findfirst and findnext are unique to DOS.

Example:
findnext example
*/

#include <stdio.h>
#include <dir.h>

int main(void)
{
   struct ffblk ffblk;
   int done;
   printf("Directory listing of *.*\n");
   done = findfirst("*.*",&ffblk,0);
   while (!done)
   {
      printf("  %s\n", ffblk.ff_name);
      done = findnext(&ffblk);
   }
   done = getchar();
   return 0;
}

This is from Turbo C - very old, but still works with WindowsME, 2000, and XP on NTFS formatted drives, flash drives, etc.

It is a lot to take in. In the meantime, why don't you get the example program from the MSDN Library, and use it?

You say you're doing it recursively, but it looks iterative to me.

Here's a pseudocode example of what you want to do.

global list L; /* To store the pathnames. */
DirectoryCheck( D ):
    L.add_path( D )
    for each subdirectory S in D:
        DirectoryCheck(S)

So in your code, where you print 'subdirectory file found', you should run DirectoryCheck on the new path you discovered.

Unfortunately, I don't know the usage of Windows' FileNext family of functions, so I can't help there, and I can't compile it myself to see what your unexplainable errors are. Hopefully this helps out.

Just wanted to say thank you for your help, the pseudo code has better helped me visualise the structure i need from the function, hopefully with the other replies I can put it together and will post the code. Thanks again

Wow thats a lot of information lol. Thank you for providing it and for the example code.

I was hoping that there was a simple way I could use the FILE_ATTRIBUTES so that if the file found is a folder / subdirectory then it would just copy its name so I can chdir into it at a later time.

I'll try and use the information provided to do this and submit any code I work out, Thank you again :-)

Edited 6 Years Ago by Tango2010: n/a

See this code snippet I posted here about 5 years ago.

Hi thank you for the code snippet,

I need to keep the code in a C file format rather than extending to C++ (although I agree it would be a much easier option). I wonder if I can take the idea and transform it back in to C though ...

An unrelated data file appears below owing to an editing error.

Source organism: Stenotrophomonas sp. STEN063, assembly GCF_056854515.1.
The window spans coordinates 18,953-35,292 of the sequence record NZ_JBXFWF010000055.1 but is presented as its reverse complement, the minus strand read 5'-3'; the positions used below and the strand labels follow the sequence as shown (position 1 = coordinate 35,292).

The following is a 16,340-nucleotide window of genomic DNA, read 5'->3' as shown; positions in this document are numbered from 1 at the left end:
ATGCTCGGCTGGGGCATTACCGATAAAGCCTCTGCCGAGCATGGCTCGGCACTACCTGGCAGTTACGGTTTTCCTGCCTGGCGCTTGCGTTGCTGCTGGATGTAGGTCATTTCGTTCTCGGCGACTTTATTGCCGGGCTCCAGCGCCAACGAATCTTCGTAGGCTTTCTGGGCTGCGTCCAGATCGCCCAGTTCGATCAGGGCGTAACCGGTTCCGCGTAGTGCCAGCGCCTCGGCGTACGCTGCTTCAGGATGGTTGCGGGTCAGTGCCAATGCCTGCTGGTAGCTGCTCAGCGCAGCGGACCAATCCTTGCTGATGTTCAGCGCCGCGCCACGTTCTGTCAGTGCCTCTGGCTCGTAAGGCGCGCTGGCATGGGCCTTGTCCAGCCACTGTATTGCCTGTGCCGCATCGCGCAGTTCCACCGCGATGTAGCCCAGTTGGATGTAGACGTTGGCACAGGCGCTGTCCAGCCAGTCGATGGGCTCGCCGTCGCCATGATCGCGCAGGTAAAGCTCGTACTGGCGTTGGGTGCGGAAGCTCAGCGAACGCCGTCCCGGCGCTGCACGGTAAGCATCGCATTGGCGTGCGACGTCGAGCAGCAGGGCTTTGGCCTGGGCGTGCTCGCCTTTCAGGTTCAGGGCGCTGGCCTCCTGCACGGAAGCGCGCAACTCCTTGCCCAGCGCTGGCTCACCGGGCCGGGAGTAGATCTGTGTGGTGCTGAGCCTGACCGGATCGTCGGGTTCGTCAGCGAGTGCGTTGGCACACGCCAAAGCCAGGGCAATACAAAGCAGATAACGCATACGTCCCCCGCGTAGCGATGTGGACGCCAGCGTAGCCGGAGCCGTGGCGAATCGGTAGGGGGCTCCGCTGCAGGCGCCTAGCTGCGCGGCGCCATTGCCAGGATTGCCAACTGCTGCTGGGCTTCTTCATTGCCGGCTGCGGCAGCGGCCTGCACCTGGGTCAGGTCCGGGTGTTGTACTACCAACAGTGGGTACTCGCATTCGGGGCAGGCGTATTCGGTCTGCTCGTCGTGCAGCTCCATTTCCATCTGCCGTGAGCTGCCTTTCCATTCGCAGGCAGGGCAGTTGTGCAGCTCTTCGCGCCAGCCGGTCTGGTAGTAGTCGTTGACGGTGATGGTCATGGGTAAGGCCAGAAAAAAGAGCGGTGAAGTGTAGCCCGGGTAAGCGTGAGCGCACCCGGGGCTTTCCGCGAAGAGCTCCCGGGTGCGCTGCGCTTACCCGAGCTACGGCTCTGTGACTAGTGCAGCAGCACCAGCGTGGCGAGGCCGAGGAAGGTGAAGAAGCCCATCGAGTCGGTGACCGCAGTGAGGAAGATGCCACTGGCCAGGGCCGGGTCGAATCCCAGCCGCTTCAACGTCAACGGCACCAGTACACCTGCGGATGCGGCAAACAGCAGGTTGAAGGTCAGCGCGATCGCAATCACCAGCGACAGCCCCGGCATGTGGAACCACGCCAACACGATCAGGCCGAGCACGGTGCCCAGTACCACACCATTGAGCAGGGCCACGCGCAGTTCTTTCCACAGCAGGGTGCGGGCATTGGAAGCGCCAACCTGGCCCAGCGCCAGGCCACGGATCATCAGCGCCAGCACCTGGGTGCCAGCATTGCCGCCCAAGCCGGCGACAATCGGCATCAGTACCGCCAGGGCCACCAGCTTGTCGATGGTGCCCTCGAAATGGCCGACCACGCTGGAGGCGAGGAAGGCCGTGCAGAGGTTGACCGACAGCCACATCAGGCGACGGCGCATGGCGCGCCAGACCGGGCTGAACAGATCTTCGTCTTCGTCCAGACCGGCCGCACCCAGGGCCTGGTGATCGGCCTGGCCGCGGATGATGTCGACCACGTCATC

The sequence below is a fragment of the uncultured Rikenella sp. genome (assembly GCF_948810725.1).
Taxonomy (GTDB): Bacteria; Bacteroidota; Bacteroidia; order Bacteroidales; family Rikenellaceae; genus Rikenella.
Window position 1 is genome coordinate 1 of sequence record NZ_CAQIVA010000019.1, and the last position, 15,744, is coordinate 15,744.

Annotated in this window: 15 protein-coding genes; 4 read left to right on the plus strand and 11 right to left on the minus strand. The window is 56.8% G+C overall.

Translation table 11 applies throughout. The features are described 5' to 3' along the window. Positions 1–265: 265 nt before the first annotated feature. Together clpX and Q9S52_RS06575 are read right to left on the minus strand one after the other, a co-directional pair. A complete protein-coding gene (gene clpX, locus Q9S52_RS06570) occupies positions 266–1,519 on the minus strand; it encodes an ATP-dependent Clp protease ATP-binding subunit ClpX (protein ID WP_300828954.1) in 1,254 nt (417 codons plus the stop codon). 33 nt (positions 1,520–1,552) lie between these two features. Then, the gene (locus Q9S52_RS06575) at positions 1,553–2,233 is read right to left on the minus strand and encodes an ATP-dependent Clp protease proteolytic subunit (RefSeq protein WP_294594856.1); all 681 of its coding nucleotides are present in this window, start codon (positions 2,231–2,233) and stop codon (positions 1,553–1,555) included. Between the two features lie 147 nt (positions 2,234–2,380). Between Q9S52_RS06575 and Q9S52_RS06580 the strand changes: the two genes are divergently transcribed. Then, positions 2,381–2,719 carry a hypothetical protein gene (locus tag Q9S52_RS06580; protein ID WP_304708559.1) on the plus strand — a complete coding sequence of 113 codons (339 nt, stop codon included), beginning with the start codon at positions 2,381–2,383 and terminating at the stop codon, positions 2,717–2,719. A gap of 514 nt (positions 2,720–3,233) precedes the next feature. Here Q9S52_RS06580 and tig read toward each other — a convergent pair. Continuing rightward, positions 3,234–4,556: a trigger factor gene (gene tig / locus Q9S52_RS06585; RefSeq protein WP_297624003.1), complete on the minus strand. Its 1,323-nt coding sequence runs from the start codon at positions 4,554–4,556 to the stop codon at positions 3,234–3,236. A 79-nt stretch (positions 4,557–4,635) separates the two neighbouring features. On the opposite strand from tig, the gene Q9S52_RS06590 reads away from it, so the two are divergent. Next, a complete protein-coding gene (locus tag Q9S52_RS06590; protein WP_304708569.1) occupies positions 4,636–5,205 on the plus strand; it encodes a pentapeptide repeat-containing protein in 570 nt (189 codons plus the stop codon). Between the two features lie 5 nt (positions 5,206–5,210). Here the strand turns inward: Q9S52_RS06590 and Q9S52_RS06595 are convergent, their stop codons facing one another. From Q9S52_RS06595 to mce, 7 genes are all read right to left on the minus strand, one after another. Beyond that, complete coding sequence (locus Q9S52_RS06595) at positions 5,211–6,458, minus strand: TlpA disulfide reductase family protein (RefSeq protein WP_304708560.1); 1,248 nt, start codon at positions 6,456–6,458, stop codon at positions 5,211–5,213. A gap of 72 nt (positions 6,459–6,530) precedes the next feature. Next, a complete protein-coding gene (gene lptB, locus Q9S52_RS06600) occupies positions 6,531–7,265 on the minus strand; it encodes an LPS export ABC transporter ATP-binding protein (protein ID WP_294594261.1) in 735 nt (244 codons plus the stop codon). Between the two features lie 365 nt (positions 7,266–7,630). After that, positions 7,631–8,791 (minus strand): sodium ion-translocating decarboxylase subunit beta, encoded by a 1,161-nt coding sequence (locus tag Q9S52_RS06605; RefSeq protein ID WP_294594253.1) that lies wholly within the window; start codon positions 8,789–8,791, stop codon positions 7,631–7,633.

Cheers

The idea for what you want to do is the same in both c and c++. If you are calling FindFirstFile() and FindNextFile(), just check the dwFileAttributes member of the WIN32_FIND_DATA structure to see if the file is a folder -- FILE_ATTRIBUTE_DIRECTORY. If it is, then do recursive call to the function like I wrote in that code snippet.

The idea for what you want to do is the same in both c and c++. If you are calling FindFirstFile() and FindNextFile(), just check the dwFileAttributes member of the WIN32_FIND_DATA structure to see if the file is a folder -- FILE_ATTRIBUTE_DIRECTORY. If it is, then do recursive call to the function like I wrote in that code snippet.

Isnt this what I tried to do with;

If ((info.dwFileAttributes & FILE_ATTRIBUTE_DIRECTORY) == 0)
{
        printf("sub directory found \n");
}

Thanks

Edited 6 Years Ago by Tango2010: n/a

That's wrong. Remove the "== 0" part. See line 32 of the code snippet I wrote.

If ( info.dwFileAttributes & FILE_ATTRIBUTE_DIRECTORY )
{
        printf("sub directory found \n");
}

Edited 6 Years Ago by Ancient Dragon: n/a

Interesting, it doesnt seem to work on mine, there must be a problem with the loop or something. When I try to output the name of the file found as a directory it outputs nothing and wont keep looping.

It must be something I doing wrong, I think I'll need to re-review it and try other ideas too, will post code if I get it working, thank you

void DirectoryCheck(char path[50])
{
     
  int dirno2;
  dirno2 = 0;
     
  chdir (path);
     printf (path);
  
  char directories[15][50];
     
  //void EmptyDirectory(char* folderPath)




 char fileFound[256];
 WIN32_FIND_DATA info;
 HANDLE hp; 
 //printf("declare at top\n");
 printf(fileFound, " %s\\*.*", path);
 hp = FindFirstFile(fileFound, &info);
 printf("\n");
 
 do
    {
              
        if (!((strcmp(info.cFileName, ".")==0)||
              (strcmp(info.cFileName, "..")==0)))
        {
          if(info.dwFileAttributes & FILE_ATTRIBUTE_DIRECTORY)
          {
              printf("Sub Directory File Found : ");
              printf(fileFound,"%s\\%s", path, info.cFileName);
 
          }
         else
{
          printf("file found! :");
          printf(fileFound,"%s\\%s", path, info.cFileName);
}
         
        }
}
    while(FindNextFile(hp, &info)); 
 FindClose(hp);
}

Edited 6 Years Ago by Tango2010: mistake in code

Tried that the output I get is:

"
C:\
Sub Directory File Found : C:\\á."

"

or if path is set as C:\Test which has a folder called Empty in it:

"

C:\Test
Sub Directory File Found : C:\Test\\á."


"

Please note in both cases the '.' is between the top and bottom of the line.
Its worth noting that it only ever displays 1 sub directory found even if more than one file is in existence of the source directory.

Any Ideas? Many thanks

Try posting a complete example with all the print / sprintf issues fixed.

Reconstructing your bugs from what you've posted is too hard.

CHECK all your printf calls, most of them seem to be broken.

This article has been dead for over six months. Start a new discussion instead.